Elinor Shepley recently completed a PhD at Cardiff University. Her thesis examines the representation of ageing in modern and contemporary Welsh fiction in English. Elinor wrote her Masters dissertation on old age in Emyr Humphreys’s fiction, a section of which was published in Almanac: The Yearbook of Welsh Writing in English. She currently works for the Institute of Welsh Affairs.

Twenty-First Century Humphreys

Image of Dr Andy Webb

Dr Andy Webb


Andy Webb is a Senior Lecturer in English Literature at Bangor University and the author of Edward Thomas and World Literary Studies

‘What’s Wrong with Ancestor Worship? Emyr Humphreys in the 1970s’

Image of Professor Daniel G Williams

Professor Daniel G Williams


The 1970s in Wales witnessed successful strikes by miners in 1972 and 1974, and considerable vitality in Welsh language culture as manifested in politics and in popular music. Yet much of the decade’s writing dwells on themes of loss, despair and melancholia. The fact that a remarkably vibrant decade in politics, sport and culture gives rise to a literature of nostalgia, loss and grief needs explaining. Was the debacle of the 1979 referendum foreseen in the decade’s novels? This is a question that I will try to address with reference to Emyr Humphreys’ writings.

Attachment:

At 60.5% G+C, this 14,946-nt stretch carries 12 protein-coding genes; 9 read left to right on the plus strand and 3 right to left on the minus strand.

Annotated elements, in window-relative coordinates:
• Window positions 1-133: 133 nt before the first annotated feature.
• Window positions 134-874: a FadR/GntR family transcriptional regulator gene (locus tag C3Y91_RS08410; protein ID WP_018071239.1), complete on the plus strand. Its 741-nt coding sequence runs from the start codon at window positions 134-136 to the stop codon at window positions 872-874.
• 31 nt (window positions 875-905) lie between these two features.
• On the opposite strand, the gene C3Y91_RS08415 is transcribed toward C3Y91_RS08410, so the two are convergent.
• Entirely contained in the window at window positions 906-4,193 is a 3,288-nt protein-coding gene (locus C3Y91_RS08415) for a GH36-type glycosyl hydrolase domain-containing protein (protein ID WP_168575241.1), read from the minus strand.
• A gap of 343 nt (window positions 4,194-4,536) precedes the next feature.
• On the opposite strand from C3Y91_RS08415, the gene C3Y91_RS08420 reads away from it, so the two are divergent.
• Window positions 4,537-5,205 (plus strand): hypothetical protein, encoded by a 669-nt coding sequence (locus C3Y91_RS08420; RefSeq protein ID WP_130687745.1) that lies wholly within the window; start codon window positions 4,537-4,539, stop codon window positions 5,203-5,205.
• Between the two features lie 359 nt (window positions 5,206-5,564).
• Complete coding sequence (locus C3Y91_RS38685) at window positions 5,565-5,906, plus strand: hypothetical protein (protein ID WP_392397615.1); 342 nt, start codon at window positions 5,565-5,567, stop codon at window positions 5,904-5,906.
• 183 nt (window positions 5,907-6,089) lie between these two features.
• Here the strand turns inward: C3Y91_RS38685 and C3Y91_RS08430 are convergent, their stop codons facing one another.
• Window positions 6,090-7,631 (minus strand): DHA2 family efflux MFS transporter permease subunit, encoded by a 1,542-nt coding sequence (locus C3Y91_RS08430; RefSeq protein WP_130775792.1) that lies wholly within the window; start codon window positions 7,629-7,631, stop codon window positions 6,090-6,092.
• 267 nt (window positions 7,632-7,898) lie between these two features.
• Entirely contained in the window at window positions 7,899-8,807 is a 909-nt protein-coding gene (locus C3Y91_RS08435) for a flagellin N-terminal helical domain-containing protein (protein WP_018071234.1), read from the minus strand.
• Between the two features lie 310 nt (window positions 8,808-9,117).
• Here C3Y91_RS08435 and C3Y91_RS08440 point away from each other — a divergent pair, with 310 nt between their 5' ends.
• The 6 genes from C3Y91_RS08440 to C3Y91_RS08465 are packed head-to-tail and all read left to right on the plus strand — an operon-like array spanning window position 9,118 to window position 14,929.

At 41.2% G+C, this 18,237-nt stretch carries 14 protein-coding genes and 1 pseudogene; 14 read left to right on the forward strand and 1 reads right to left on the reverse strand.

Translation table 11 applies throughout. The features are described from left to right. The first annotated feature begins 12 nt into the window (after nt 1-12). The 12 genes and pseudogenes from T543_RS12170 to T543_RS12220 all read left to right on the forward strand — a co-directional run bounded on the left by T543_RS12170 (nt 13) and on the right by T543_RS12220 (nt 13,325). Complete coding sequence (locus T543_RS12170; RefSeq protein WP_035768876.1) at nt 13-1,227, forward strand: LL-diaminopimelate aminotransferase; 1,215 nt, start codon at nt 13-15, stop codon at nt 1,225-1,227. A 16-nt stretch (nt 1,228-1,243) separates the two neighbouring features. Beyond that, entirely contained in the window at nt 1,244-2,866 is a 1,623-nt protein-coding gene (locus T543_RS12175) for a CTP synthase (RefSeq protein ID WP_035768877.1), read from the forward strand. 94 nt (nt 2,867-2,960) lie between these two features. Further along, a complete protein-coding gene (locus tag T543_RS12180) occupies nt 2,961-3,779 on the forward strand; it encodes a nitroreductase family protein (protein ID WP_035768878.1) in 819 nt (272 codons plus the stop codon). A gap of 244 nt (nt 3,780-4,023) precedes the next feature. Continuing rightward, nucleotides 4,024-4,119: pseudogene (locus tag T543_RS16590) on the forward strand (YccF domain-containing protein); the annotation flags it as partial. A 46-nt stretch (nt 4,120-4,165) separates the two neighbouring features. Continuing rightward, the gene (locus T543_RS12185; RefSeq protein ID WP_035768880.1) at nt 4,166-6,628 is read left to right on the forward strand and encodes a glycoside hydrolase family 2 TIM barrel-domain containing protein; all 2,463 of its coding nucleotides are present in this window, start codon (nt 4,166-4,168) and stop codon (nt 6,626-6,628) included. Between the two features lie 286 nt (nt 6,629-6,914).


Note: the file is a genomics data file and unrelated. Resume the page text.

Daniel G. Williams is Professor of English and Director of the Richard Burton Centre for the Study of Wales at Swansea University. His latest book is Wales Unchained: Literature. Politics and Identity in the American Century (2015).

Tristan Hughes

Image of Tristan Hughes

Tristan Hughes was born in Atikokan in northern Ontario and brought up on the Welsh island of Anglesey.  He is the author of four novels, Send My Cold Bones Home, Revenant, Eye Lake and Hummingbird - which won the Edward Stanford Award for Fiction with a Sense of Place and the Wales Book of the Year People's Choice Prize - as well as a collection of linked short stories, The Tower.  His short fiction has appeared in various journals, including Ploughshares, The Southern Review, and New Welsh Review.  He is a winner of the Rhys Davies short story prize and the recipient of an O. Henry Award.  He currently teaches creative writing at Cardiff University.

A world woven by his voice’; Myth-maker, story-teller, formal innovator and bard: tracing the unique songline of Emyr Humphreys at 100.

Image of Candida Clark

Candida Clark

Candida Clark is the author of six novels, including The Mariner’s Star, and A House of Light. Described by Paul Theroux as ‘one of the most gifted novelists of her generation,’ she has published short stories, poetry and criticism, and lives on Anglesey and in the New Forest.